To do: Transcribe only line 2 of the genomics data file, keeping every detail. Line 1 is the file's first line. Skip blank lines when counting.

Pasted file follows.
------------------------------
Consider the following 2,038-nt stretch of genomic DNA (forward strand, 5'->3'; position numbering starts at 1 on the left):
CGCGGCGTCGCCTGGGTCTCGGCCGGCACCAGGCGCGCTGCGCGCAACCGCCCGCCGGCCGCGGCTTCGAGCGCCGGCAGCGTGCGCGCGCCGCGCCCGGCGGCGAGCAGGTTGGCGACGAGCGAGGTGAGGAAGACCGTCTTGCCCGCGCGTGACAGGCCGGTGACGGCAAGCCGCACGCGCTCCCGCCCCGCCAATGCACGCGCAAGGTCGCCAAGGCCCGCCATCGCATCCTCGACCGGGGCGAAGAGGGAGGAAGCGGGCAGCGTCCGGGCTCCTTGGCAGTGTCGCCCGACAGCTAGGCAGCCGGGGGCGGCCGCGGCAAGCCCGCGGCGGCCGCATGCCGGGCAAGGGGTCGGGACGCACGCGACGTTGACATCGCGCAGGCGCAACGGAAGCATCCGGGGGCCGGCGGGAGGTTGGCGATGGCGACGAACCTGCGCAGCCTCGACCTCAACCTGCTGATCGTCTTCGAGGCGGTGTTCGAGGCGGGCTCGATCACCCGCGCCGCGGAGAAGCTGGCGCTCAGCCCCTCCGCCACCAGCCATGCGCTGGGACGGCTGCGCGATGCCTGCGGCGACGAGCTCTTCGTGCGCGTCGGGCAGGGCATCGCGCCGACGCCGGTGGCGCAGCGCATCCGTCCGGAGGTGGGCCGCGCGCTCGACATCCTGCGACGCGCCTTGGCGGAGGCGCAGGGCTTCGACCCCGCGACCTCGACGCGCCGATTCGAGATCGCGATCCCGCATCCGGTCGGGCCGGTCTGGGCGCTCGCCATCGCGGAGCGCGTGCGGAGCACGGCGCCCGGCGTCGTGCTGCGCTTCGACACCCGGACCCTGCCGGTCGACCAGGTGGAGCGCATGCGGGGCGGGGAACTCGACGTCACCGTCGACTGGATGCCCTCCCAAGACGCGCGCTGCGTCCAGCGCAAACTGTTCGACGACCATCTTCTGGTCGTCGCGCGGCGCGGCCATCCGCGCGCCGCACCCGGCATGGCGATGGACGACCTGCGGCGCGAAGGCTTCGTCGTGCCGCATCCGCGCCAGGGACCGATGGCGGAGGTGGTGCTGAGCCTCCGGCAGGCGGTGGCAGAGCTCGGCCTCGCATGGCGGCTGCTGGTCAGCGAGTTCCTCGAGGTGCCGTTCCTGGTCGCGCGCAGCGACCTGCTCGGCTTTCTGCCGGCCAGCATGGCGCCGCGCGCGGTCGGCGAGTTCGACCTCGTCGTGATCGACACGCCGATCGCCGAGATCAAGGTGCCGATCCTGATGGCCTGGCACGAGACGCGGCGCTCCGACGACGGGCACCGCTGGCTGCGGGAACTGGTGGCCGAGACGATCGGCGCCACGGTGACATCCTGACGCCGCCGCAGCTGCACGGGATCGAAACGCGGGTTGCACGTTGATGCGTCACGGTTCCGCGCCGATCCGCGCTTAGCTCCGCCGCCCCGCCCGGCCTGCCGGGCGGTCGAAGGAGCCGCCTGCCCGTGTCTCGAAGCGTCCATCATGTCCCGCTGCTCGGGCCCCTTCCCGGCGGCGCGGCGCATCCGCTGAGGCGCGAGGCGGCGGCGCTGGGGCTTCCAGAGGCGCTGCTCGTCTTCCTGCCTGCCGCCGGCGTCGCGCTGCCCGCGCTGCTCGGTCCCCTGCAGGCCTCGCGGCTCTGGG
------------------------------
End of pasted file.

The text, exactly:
CGCGGCGTCGCCTGGGTCTCGGCCGGCACCAGGCGCGCTGCGCGCAACCGCCCGCCGGCCGCGGCTTCGAGCGCCGGCAGCGTGCGCGCGCCGCGCCCGGCGGCGAGCAGGTTGGCGACGAGCGAGGTGAGGAAGACCGTCTTGCCCGCGCGTGACAGGCCGGTGACGGCAAGCCGCACGCGCTCCCGCCCCGCCAATGCACGCGCAAGGTCGCCAAGGCCCGCCATCGCATCCTCGACCGGGGCGAAGAGGGAGGAAGCGGGCAGCGTCCGGGCTCCTTGGCAGTGTCGCCCGACAGCTAGGCAGCCGGGGGCGGCCGCGGCAAGCCCGCGGCGGCCGCATGCCGGGCAAGGGGTCGGGACGCACGCGACGTTGACATCGCGCAGGCGCAACGGAAGCATCCGGGGGCCGGCGGGAGGTTGGCGATGGCGACGAACCTGCGCAGCCTCGACCTCAACCTGCTGATCGTCTTCGAGGCGGTGTTCGAGGCGGGCTCGATCACCCGCGCCGCGGAGAAGCTGGCGCTCAGCCCCTCCGCCACCAGCCATGCGCTGGGACGGCTGCGCGATGCCTGCGGCGACGAGCTCTTCGTGCGCGTCGGGCAGGGCATCGCGCCGACGCCGGTGGCGCAGCGCATCCGTCCGGAGGTGGGCCGCGCGCTCGACATCCTGCGACGCGCCTTGGCGGAGGCGCAGGGCTTCGACCCCGCGACCTCGACGCGCCGATTCGAGATCGCGATCCCGCATCCGGTCGGGCCGGTCTGGGCGCTCGCCATCGCGGAGCGCGTGCGGAGCACGGCGCCCGGCGTCGTGCTGCGCTTCGACACCCGGACCCTGCCGGTCGACCAGGTGGAGCGCATGCGGGGCGGGGAACTCGACGTCACCGTCGACTGGATGCCCTCCCAAGACGCGCGCTGCGTCCAGCGCAAACTGTTCGACGACCATCTTCTGGTCGTCGCGCGGCGCGGCCATCCGCGCGCCGCACCCGGCATGGCGATGGACGACCTGCGGCGCGAAGGCTTCGTCGTGCCGCATCCGCGCCAGGGACCGATGGCGGAGGTGGTGCTGAGCCTCCGGCAGGCGGTGGCAGAGCTCGGCCTCGCATGGCGGCTGCTGGTCAGCGAGTTCCTCGAGGTGCCGTTCCTGGTCGCGCGCAGCGACCTGCTCGGCTTTCTGCCGGCCAGCATGGCGCCGCGCGCGGTCGGCGAGTTCGACCTCGTCGTGATCGACACGCCGATCGCCGAGATCAAGGTGCCGATCCTGATGGCCTGGCACGAGACGCGGCGCTCCGACGACGGGCACCGCTGGCTGCGGGAACTGGTGGCCGAGACGATCGGCGCCACGGTGACATCCTGACGCCGCCGCAGCTGCACGGGATCGAAACGCGGGTTGCACGTTGATGCGTCACGGTTCCGCGCCGATCCGCGCTTAGCTCCGCCGCCCCGCCCGGCCTGCCGGGCGGTCGAAGGAGCCGCCTGCCCGTGTCTCGAAGCGTCCATCATGTCCCGCTGCTCGGGCCCCTTCCCGGCGGCGCGGCGCATCCGCTGAGGCGCGAGGCGGCGGCGCTGGGGCTTCCAGAGGCGCTGCTCGTCTTCCTGCCTGCCGCCGGCGTCGCGCTGCCCGCGCTGCTCGGTCCCCTGCAGGCCTCGCGGCTCTGGG